Skip to content
Rirkrit Tiravanija participates in Centro Pecci in Prato with her exhibition Tomorrow Is The Question

The exhibition at the Centro Pecci brings together three projects by the artist on the idea of the future and the need to question the fate of our planet and of humanity. Tomorrow Is the Question, the large installation after which the exhibition is named, resurrects Ping Pong Society, a project by the Slovak artist Július Koller (1939-2007) presented for the first time in Bratislava in 1970. Koller installed ping-pong tables in an exhibition space and invited visitors to play. The aim was to involve and inspire people to move towards new opportunities for active thought, in this case aimed at reflection on the environment and cultural context. Retracing Koller's tracks, Tiravanija fills one of the rooms in the museum with ping pong tables, which are available to visitors, emblazoned with the text: “tomorrow is the question.” Inviting the public, who usually play a passive role, to become an active part of the exhibition by playing or encouraging others who are playing, Tiravanija, in his subtle and playful way, places human relations, exchange and participation at the heart of the “question about the future.”

A work by Koller is also the inspiration for the second work presented at Centro Pecci, Untitled (Remember JK, Universal Futurological Question Mark U. F. O.), a photograph of a group of people arranged to form a large question mark in the Carceri square of Prato. This is in fact the re-staging of Universal Futurological Question Mark [U.F.O.], which Koller created in 1978, a photograph of a group of children in uniform forming a question mark on the side of a small hill. Tiravanija's remake contextualises Koller's work in a here and now that inevitably relates it to the present day which concerns us most, recalling the value of doubt and of asking questions about what is happening around us, but also inviting reflection on the relationship between the individual and the mass.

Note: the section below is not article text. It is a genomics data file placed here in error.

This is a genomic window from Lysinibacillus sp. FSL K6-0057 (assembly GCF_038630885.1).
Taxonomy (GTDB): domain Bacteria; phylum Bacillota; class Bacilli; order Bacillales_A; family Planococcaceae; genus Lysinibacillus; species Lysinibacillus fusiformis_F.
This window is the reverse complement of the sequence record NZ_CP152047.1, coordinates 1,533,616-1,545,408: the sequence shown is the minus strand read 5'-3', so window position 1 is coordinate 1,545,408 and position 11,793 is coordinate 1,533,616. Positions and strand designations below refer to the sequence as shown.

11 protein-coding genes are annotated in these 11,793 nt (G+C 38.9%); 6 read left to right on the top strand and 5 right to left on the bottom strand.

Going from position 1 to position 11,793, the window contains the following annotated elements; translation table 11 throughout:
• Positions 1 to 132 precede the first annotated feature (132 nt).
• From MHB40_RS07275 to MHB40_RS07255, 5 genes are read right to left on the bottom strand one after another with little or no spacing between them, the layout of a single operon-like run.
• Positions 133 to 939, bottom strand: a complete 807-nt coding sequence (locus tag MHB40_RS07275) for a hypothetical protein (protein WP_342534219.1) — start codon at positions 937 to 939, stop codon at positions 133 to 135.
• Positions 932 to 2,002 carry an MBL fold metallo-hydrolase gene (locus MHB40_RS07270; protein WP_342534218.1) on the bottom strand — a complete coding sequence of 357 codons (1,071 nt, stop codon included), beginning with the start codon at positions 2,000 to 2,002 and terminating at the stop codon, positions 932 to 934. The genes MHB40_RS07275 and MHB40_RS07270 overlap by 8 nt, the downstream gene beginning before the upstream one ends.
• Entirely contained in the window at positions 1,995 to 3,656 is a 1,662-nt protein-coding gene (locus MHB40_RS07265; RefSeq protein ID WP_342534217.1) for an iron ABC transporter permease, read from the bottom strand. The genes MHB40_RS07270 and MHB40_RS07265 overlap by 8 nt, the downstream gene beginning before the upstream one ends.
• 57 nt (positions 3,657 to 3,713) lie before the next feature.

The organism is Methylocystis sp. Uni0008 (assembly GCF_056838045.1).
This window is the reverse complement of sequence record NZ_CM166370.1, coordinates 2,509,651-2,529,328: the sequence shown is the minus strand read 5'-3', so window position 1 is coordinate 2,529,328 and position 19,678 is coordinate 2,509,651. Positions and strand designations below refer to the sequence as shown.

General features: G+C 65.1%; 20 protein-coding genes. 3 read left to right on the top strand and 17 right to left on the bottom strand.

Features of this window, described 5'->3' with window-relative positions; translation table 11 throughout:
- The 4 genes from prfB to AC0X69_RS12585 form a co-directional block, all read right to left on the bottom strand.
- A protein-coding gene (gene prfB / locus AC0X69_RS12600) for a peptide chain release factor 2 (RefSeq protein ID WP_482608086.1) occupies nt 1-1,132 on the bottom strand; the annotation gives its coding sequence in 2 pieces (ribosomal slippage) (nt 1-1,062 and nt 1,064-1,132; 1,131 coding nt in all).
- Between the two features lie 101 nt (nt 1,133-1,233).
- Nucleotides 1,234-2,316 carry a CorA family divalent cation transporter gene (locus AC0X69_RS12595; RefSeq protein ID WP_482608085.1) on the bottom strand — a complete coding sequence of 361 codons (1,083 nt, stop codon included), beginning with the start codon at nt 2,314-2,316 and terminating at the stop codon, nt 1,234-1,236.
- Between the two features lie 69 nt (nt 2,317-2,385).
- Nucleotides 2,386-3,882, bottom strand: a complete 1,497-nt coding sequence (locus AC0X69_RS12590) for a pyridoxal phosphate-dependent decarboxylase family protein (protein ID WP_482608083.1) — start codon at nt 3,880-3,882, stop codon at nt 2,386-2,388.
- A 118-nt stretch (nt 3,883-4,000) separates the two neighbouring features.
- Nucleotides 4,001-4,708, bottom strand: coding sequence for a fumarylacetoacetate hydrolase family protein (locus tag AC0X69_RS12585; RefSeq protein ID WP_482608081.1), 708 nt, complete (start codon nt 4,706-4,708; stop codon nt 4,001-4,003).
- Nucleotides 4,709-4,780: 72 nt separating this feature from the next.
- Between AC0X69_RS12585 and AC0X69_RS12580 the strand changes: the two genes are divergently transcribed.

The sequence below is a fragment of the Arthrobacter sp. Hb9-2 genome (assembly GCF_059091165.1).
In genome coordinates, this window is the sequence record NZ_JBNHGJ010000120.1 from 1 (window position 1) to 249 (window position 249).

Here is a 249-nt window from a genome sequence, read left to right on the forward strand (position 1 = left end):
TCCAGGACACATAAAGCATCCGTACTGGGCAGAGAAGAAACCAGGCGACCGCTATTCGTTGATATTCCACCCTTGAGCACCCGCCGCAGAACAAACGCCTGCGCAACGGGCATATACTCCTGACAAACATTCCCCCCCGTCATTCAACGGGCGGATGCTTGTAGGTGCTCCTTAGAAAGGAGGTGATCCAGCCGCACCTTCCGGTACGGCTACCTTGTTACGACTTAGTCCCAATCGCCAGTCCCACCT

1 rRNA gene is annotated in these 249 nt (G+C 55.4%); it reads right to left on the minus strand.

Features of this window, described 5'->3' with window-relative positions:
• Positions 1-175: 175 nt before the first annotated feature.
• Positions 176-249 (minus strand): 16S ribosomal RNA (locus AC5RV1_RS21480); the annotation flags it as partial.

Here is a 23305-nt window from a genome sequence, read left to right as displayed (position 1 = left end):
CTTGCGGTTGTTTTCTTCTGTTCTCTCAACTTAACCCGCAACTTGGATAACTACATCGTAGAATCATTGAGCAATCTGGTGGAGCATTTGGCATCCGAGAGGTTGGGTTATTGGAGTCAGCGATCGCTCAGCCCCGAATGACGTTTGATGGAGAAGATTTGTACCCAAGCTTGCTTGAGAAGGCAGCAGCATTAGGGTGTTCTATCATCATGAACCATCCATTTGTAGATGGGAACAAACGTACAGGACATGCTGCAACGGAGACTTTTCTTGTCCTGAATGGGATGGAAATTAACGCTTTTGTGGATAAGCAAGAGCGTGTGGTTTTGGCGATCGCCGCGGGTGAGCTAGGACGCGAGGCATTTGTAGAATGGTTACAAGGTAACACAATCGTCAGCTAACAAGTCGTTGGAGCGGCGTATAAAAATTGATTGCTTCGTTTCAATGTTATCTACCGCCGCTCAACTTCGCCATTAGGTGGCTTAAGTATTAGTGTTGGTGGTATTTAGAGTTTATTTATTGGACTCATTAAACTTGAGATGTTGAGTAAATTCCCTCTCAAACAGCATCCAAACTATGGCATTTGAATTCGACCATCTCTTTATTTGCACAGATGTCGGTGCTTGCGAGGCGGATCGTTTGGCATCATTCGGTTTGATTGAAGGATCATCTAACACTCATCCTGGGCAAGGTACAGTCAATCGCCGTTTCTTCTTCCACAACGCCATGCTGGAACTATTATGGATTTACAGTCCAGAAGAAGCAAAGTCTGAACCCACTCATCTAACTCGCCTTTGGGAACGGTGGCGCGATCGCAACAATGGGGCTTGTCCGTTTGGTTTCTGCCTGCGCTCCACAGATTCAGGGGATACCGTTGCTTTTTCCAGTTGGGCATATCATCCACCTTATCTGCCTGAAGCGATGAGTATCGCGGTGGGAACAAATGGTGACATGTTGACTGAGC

Tiravanija's last work in Prato is Fear Eats the Soul, the large flag that waves in front of the museum entrance. Produced for the Creative Time Pledges of Allegiance project, which required artists to come up with a design for a flag in the spirit of political resistance, Tiravanija's work recalls the title of the film by Rainer W. Fassbinder Angst essen Seele auf, which tells of the difficult love story between a German cleaner and a Moroccan mechanic, a relationship that brings out their deepest fears as much as the xenophobia and racism surrounding them. The work can be considered a manifesto, a programmatic enunciation valid for all of Rirkrit Tiravanija's work, which is an act of faith in the meaning of human relationships, reception, closeness to the other, like values that give meaning to our life and our future.